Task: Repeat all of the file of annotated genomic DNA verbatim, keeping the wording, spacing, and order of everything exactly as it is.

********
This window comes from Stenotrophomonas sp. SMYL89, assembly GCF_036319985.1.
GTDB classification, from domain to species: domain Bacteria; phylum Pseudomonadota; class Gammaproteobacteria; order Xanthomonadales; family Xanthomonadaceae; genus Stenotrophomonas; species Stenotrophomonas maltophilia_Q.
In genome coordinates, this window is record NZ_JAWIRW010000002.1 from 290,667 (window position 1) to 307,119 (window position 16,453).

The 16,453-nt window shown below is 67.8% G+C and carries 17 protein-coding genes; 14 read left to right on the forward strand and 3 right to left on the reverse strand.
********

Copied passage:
This window comes from Stenotrophomonas sp. SMYL89, assembly GCF_036319985.1.
GTDB classification, from domain to species: domain Bacteria; phylum Pseudomonadota; class Gammaproteobacteria; order Xanthomonadales; family Xanthomonadaceae; genus Stenotrophomonas; species Stenotrophomonas maltophilia_Q.
In genome coordinates, this window is record NZ_JAWIRW010000002.1 from 290,667 (window position 1) to 307,119 (window position 16,453).

The 16,453-nt window shown below is 67.8% G+C and carries 17 protein-coding genes; 14 read left to right on the forward strand and 3 right to left on the reverse strand.